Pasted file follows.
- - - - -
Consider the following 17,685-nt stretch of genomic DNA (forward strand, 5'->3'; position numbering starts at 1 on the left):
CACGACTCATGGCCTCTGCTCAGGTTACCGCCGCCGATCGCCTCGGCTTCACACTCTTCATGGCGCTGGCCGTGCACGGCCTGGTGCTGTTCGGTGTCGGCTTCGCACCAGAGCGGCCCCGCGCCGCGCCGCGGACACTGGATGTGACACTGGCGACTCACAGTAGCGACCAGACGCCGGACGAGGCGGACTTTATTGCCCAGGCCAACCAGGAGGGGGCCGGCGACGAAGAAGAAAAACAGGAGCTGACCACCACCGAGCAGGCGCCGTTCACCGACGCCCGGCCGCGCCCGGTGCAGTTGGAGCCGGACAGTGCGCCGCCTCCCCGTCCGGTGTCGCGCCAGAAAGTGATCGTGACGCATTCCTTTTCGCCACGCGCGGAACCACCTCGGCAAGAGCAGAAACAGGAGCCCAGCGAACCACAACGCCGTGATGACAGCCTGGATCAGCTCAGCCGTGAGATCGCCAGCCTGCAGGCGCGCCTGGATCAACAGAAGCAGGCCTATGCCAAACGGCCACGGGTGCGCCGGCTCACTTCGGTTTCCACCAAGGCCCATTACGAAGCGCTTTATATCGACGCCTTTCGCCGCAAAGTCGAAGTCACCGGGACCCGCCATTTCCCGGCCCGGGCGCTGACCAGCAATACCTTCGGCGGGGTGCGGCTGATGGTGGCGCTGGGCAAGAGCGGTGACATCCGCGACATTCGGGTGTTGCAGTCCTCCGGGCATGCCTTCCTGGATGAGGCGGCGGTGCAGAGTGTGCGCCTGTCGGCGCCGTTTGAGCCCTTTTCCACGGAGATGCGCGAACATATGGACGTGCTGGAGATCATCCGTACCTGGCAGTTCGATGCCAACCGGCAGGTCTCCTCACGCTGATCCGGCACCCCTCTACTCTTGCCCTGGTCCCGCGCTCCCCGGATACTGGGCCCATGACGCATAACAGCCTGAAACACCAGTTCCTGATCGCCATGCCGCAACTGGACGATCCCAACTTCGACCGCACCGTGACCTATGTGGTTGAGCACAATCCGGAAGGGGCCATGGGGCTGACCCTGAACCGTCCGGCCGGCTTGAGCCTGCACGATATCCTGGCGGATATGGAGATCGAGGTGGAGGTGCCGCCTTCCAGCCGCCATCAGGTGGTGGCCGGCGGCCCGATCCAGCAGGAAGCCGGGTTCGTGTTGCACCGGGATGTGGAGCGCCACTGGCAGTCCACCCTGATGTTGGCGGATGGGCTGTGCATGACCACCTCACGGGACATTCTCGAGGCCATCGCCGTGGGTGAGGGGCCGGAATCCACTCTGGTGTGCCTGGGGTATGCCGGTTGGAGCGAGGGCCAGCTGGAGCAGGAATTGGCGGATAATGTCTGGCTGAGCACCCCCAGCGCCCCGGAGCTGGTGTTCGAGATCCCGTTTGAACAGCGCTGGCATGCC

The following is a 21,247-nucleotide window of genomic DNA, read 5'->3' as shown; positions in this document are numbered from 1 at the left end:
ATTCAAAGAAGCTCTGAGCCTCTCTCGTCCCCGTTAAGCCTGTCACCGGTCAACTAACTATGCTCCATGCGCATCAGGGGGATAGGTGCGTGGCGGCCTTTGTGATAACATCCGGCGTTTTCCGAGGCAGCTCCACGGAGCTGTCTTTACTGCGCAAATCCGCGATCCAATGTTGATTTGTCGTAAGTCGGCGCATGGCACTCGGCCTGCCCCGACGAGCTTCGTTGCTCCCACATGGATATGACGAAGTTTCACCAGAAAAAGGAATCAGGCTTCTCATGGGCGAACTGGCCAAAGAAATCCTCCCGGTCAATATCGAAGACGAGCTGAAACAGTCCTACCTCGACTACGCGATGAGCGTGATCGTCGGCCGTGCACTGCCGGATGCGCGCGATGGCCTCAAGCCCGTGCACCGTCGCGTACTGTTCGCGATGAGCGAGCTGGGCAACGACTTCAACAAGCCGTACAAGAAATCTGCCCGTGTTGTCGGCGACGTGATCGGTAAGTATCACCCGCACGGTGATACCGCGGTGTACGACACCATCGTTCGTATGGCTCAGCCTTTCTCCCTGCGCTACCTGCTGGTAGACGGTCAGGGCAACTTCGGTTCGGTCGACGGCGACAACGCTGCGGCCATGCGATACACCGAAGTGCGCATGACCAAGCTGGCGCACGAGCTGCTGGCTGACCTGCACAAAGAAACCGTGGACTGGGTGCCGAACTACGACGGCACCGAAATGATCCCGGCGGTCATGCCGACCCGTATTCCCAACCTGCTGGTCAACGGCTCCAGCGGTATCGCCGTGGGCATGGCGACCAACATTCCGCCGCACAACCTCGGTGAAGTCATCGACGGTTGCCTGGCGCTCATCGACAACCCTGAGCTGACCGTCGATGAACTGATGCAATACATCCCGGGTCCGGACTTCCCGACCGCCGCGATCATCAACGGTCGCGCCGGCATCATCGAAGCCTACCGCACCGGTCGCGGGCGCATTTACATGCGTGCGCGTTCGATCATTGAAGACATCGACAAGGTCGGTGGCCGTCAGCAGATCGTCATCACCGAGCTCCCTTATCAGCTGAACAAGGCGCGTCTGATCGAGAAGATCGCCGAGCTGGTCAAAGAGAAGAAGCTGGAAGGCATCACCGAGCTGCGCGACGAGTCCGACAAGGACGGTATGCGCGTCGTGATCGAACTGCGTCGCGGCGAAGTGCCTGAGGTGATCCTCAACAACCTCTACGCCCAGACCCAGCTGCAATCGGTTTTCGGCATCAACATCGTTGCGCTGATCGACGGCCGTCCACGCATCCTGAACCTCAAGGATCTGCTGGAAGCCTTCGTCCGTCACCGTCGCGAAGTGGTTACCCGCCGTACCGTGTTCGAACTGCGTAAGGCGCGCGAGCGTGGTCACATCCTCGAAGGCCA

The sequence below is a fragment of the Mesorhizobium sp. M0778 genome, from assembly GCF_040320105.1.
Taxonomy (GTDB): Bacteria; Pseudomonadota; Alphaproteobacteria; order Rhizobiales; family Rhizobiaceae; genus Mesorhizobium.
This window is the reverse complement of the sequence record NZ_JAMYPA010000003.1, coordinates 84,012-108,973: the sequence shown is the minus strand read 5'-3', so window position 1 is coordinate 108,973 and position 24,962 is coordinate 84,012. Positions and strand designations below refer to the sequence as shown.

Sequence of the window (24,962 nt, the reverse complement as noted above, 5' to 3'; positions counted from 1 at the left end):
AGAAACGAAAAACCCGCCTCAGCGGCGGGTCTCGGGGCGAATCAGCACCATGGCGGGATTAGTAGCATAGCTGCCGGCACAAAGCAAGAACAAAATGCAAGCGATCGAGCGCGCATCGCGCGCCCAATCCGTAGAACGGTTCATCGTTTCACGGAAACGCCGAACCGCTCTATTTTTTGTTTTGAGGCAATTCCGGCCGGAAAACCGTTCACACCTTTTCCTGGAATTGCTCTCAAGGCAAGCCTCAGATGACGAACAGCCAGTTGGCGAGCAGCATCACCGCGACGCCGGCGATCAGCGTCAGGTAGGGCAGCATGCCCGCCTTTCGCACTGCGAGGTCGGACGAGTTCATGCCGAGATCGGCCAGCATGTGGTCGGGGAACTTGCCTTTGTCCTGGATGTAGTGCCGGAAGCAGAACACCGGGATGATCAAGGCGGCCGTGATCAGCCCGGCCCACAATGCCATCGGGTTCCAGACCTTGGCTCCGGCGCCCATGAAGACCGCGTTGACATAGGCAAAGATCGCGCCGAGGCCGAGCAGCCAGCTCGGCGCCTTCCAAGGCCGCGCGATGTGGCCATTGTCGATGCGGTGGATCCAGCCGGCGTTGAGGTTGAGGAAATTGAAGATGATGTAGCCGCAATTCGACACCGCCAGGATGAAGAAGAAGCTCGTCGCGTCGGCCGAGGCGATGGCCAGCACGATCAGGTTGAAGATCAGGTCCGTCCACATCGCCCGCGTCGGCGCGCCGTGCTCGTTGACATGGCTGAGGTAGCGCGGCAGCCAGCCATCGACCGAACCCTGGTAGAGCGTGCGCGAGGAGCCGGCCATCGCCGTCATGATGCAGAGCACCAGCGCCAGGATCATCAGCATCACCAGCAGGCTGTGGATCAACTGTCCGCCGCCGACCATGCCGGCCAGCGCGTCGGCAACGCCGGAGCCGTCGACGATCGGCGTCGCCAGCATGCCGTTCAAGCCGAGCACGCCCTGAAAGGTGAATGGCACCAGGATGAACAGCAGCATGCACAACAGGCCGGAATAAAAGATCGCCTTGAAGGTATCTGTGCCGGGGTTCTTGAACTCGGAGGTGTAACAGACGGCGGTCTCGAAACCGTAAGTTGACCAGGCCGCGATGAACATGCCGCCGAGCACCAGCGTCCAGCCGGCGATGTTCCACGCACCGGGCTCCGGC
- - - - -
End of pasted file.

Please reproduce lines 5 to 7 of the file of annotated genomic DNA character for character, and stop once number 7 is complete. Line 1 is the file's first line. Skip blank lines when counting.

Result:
The sequence below is a fragment of the Mesorhizobium sp. M0778 genome, from assembly GCF_040320105.1.
Taxonomy (GTDB): Bacteria; Pseudomonadota; Alphaproteobacteria; order Rhizobiales; family Rhizobiaceae; genus Mesorhizobium.
This window is the reverse complement of the sequence record NZ_JAMYPA010000003.1, coordinates 84,012-108,973: the sequence shown is the minus strand read 5'-3', so window position 1 is coordinate 108,973 and position 24,962 is coordinate 84,012. Positions and strand designations below refer to the sequence as shown.